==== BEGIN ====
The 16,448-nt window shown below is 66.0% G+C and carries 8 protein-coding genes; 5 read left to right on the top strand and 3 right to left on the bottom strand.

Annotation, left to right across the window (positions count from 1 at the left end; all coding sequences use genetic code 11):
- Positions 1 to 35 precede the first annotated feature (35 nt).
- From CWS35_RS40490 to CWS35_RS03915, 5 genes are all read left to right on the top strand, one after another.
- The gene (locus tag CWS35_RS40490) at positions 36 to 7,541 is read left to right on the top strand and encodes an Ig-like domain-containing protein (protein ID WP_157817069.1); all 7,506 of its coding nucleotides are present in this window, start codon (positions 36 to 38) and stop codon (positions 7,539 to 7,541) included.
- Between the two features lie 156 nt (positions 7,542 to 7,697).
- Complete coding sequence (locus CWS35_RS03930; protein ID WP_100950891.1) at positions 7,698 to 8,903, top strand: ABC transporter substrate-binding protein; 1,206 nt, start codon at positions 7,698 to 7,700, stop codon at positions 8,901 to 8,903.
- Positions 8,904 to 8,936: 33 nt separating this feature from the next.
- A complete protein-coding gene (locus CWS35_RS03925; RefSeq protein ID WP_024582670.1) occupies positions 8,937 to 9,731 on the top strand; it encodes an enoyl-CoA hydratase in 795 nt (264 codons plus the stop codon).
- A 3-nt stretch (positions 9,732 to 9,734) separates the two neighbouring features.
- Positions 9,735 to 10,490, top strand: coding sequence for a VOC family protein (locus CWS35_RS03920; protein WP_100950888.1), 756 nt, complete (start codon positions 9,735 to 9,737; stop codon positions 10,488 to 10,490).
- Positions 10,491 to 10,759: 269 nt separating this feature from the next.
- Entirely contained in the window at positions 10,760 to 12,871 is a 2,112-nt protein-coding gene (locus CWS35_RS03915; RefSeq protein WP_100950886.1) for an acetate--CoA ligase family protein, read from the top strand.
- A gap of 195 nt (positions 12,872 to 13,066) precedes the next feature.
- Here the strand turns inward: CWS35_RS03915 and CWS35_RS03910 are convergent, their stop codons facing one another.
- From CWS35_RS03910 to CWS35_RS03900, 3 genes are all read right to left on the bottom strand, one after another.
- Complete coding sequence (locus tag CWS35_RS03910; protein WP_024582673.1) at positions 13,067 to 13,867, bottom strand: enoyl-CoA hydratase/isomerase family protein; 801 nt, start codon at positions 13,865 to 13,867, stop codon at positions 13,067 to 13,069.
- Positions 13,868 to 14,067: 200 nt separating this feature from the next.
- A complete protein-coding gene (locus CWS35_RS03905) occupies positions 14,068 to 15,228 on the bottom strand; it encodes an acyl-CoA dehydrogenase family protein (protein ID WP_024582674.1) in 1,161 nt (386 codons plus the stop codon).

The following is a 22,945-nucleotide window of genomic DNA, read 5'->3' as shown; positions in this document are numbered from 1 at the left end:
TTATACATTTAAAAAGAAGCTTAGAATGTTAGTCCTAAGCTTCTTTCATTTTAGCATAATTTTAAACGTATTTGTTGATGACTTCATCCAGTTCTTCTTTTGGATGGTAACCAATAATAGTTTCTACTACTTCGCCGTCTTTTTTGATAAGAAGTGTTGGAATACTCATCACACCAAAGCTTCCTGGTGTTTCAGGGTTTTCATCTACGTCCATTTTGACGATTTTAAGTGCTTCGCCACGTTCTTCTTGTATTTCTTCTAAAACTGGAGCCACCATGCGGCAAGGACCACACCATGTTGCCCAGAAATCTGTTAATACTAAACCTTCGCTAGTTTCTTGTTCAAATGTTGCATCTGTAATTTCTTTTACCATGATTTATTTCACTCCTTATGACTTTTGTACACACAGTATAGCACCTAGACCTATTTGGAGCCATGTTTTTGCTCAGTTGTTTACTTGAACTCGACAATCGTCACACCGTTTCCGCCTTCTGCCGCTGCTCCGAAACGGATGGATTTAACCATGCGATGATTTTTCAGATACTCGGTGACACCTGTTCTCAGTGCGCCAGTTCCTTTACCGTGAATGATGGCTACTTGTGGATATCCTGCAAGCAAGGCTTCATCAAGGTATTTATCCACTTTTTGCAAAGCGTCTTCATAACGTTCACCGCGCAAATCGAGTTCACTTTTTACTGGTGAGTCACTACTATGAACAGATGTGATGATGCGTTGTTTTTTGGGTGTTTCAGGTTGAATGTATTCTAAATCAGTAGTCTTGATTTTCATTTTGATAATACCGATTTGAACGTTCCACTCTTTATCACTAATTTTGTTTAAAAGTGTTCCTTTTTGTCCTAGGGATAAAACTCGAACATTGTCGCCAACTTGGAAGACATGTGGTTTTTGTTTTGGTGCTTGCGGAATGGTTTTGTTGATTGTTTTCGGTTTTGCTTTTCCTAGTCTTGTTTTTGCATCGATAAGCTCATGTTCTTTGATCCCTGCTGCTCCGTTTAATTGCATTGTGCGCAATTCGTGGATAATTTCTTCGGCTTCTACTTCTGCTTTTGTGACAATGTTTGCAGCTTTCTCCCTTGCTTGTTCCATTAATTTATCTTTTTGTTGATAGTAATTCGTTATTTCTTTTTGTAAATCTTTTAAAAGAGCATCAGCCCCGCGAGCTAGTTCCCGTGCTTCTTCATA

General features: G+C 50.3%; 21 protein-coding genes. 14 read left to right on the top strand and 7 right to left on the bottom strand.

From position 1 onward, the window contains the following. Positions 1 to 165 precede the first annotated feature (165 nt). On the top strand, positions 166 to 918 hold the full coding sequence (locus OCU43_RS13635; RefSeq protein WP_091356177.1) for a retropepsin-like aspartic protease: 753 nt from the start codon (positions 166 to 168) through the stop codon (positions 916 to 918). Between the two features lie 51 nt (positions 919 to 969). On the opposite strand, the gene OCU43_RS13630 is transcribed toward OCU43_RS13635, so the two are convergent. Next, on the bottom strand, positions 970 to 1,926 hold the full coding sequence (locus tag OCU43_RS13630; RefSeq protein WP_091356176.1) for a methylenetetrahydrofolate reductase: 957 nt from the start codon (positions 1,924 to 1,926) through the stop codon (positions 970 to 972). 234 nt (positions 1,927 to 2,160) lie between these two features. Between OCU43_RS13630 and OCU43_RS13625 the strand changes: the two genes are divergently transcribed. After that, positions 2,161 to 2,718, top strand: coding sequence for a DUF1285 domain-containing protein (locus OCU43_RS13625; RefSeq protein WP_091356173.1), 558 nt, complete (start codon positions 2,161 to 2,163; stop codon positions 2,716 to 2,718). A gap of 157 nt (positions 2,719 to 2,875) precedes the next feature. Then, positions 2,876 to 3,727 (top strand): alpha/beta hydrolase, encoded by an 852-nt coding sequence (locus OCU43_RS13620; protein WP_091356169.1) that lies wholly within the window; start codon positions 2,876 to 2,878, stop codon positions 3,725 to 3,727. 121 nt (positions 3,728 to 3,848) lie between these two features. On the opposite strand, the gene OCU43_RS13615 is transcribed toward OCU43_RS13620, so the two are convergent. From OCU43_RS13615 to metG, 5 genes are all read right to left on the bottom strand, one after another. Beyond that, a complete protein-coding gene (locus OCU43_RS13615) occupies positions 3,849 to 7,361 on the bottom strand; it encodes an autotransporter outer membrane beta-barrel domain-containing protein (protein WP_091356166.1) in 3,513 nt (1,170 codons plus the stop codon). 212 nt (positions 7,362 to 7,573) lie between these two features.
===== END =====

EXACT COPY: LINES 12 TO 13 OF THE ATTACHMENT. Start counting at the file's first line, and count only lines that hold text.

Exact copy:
- Positions 10,491 to 10,759: 269 nt separating this feature from the next.
- Entirely contained in the window at positions 10,760 to 12,871 is a 2,112-nt protein-coding gene (locus CWS35_RS03915; RefSeq protein WP_100950886.1) for an acetate--CoA ligase family protein, read from the top strand.